If you ever wired money at Western Union for something that turned to out to be a scam, your chance at a refund expires Feb. 12.
Western Union has agreed to provide $586 million to settle charges it failed to protect consumers adequately and discipline problem agents, federal officials reminded consumers Tuesday
We’re talking scams that go back up to 14 years, generating more than 550,000 complaints about money transfers related to fees to collect fake lottery prizes, phony family emergencies, fraudulent online romance and more. Western Union knew from reports inside and outside the company that such frauds were occurring, and the reports in some cases implicated its own agents, according to the Federal Trade Commission.
Western Union said in a statement last year, “We share the government’s goal of protecting consumers and the integrity of our global money transfer network, and we worked hard to resolve these matters with the government.” The company added: “We are committed to enhancing our compliance programs to prevent illicit activity on our network and protect customers who transfer money to friends, family and businesses.”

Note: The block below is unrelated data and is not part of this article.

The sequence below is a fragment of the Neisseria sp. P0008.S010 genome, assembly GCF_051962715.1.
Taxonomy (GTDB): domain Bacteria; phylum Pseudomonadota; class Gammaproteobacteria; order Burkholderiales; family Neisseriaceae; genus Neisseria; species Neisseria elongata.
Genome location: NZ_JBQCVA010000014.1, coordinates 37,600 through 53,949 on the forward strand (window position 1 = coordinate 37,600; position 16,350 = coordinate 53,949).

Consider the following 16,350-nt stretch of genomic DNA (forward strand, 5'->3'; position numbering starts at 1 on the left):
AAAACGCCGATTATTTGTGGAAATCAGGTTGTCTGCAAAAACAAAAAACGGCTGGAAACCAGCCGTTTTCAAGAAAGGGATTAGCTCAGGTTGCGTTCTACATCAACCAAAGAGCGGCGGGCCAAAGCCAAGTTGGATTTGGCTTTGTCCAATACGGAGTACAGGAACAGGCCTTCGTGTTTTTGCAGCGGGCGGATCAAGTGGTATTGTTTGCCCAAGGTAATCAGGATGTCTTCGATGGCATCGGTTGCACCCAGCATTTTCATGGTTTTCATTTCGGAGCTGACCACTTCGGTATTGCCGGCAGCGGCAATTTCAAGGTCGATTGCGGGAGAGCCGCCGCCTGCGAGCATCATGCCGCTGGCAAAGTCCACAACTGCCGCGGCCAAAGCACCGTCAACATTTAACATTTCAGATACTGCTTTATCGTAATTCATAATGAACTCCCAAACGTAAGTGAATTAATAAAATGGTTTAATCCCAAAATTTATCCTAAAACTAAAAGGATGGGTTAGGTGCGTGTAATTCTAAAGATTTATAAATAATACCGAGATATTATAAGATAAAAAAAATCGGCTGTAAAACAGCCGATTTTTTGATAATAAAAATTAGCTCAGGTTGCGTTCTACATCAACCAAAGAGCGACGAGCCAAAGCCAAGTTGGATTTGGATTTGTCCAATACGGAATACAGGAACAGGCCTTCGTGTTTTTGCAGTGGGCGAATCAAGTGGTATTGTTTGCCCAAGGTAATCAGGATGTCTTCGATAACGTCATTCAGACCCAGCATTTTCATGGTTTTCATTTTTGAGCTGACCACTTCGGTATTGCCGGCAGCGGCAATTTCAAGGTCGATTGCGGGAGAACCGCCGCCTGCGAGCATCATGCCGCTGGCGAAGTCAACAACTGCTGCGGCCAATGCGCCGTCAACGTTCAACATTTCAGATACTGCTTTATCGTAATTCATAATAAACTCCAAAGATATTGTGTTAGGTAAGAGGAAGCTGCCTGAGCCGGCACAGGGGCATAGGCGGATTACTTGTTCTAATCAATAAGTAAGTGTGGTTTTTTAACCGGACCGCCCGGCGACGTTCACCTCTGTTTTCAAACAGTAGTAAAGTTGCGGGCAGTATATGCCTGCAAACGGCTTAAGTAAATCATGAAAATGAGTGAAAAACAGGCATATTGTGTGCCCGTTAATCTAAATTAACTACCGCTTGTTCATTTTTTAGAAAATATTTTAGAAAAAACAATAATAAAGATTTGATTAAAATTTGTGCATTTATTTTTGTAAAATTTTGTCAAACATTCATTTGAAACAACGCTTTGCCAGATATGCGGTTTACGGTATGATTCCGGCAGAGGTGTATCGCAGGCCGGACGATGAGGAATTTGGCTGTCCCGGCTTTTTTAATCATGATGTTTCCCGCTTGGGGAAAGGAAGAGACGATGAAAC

Consumers have until Feb. 12 to file claims for refunds for fraudulent payments made via Western Union between Jan. 1, 2004 and Jan. 17, 2017.
The FTC felt obligated to add this warning: Don’t pay anything to file a claim for your refund. That’s a sure sign you are not dealing with the right people. In other words, don’t get scammed in your attempt to get a scam refund.
“The U.S. Department of Justice is managing the claims process through the company they hired, Gilardi & Co.,” a Federal Trade Commission statement said Tuesday. “Your claim will go to Gilardi, but we suggest you start at FTC.gov/WU, which will link you to the claims website.”